This Is the Best Way to Get Your Boss's Attention

Hard work alone doesn't always get the recognition it deserves. If that were true, hierarchies all over would look a lot different than they do. Those who work the hardest may not always know how to ensure they get the credit, though. One advice columnist has a simple, straightforward solution.

Sharmadean Reid writes for the Guardian's Bossing It column. This week, a reader asked about an attention imbalance at work. "While I love my job, I feel undervalued," the reader says. "I don't want to sound petty by waving my hand all the time saying 'I did that,' but how can I get her to recognize what I do?"

Reid's answer? One, that's not petty, and two, make sure your boss knows what it is you do all day. If your manager is like most, they're probably juggling a ton of priorities. It's easy for even the best boss to lose track of an employee, especially if you're doing your work well enough that you don't require much managing. That means you may want to consider ways of making your presence a routine part of their day.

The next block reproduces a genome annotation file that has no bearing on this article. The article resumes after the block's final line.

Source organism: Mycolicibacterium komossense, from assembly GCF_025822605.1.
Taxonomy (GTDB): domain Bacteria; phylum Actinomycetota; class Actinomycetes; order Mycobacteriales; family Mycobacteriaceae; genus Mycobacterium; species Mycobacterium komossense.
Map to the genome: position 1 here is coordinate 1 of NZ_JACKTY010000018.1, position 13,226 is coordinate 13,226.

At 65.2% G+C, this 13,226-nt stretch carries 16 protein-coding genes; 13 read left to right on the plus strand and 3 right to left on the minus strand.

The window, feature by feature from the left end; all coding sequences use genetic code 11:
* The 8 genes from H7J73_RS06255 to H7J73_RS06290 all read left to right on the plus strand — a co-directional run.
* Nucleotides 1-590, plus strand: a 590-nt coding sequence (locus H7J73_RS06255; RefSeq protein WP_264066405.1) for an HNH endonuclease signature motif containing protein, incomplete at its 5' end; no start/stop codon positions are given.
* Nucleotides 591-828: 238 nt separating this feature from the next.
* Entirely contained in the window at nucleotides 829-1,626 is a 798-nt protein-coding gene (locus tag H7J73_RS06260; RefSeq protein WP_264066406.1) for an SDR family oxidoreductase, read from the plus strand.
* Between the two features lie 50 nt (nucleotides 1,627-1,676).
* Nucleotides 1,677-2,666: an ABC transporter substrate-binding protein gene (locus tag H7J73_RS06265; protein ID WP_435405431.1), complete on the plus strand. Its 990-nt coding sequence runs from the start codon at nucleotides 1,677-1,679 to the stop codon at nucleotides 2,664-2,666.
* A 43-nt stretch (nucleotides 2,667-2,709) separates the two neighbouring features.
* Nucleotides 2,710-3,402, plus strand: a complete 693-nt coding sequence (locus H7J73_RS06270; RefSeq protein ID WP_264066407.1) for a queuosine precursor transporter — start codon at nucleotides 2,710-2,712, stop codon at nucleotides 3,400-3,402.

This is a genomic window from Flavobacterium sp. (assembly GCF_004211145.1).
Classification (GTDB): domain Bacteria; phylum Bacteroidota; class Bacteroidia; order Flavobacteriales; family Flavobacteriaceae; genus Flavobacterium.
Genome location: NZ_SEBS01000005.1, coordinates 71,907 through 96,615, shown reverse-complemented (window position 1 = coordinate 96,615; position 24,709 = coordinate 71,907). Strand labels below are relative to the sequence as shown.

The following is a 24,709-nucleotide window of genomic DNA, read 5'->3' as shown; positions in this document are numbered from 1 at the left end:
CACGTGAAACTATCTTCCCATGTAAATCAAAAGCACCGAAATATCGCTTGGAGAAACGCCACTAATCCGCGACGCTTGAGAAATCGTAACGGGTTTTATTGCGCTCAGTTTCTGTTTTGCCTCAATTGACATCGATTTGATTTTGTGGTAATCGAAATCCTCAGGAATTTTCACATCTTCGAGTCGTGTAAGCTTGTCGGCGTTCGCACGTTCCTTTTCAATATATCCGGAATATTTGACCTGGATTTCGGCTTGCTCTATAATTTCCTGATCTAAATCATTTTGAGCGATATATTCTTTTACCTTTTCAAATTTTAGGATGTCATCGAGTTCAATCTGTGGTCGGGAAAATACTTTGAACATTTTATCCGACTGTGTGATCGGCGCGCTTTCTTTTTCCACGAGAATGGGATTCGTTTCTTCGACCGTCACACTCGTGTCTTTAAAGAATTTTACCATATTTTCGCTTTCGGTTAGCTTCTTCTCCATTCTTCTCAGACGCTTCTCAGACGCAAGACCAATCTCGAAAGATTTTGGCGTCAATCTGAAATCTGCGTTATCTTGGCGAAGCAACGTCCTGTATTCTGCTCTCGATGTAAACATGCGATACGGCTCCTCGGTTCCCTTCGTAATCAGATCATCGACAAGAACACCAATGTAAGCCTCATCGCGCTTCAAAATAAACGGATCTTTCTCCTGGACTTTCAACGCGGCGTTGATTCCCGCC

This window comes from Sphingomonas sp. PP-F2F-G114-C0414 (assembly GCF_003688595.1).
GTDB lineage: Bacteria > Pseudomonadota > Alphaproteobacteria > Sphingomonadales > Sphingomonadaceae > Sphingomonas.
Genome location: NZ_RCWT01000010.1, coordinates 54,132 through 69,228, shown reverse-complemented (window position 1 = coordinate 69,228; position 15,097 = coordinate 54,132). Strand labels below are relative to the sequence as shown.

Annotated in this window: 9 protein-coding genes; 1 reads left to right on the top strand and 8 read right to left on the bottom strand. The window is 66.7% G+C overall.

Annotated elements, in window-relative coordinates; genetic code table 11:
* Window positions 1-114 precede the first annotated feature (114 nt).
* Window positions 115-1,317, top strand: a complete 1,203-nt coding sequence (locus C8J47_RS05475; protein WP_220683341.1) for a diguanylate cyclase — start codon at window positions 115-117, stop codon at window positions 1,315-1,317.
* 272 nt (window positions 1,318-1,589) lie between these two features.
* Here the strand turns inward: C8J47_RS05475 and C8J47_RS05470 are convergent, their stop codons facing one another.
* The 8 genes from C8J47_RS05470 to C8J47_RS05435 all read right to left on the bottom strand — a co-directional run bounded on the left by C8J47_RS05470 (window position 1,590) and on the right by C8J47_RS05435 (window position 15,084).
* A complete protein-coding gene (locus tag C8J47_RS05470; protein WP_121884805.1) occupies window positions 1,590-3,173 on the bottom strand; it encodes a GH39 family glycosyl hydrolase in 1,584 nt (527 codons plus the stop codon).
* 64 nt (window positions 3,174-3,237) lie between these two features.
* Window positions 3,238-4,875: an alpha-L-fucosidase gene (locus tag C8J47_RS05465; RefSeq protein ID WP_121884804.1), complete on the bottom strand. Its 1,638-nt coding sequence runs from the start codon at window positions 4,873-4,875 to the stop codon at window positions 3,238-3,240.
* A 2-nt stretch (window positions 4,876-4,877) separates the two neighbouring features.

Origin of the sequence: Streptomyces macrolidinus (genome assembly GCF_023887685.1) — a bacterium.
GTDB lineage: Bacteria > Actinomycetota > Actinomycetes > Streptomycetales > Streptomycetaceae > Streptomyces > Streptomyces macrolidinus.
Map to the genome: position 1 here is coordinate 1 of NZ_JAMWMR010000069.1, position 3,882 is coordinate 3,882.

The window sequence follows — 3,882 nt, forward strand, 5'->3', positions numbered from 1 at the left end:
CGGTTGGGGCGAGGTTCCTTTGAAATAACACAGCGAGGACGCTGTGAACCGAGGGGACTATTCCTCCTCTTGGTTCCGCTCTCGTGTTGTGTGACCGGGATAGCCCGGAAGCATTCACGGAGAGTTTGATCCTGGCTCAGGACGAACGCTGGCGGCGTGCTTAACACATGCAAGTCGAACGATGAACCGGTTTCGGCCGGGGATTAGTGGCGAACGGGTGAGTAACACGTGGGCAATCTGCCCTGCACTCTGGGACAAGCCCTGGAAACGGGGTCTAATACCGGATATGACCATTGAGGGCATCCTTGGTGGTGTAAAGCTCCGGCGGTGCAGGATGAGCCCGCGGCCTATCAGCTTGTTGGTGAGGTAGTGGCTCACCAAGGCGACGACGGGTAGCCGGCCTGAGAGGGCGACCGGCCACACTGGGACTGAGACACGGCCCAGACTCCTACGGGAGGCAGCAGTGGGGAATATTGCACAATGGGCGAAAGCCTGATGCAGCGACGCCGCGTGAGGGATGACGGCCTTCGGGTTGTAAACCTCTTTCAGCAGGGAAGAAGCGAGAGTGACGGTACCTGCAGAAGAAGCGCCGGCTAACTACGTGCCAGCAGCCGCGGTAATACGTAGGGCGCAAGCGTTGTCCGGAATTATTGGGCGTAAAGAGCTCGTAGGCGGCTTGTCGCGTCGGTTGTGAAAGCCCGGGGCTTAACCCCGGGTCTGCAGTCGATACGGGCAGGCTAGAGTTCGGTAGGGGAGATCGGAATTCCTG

Some teams rely on project management software like Trello or Asana, as well as chat programs like Slack. For a more personal touch, try a daily or weekly memo first thing in the workday. "It needn't be long, just the highlights broken down: what we achieved last week; what I am working on this week; where help is required," Reid says. "Senior people love being asked advice, and getting your boss involved directly in your work, even if it's just a brief comment, fosters collaboration and recognition."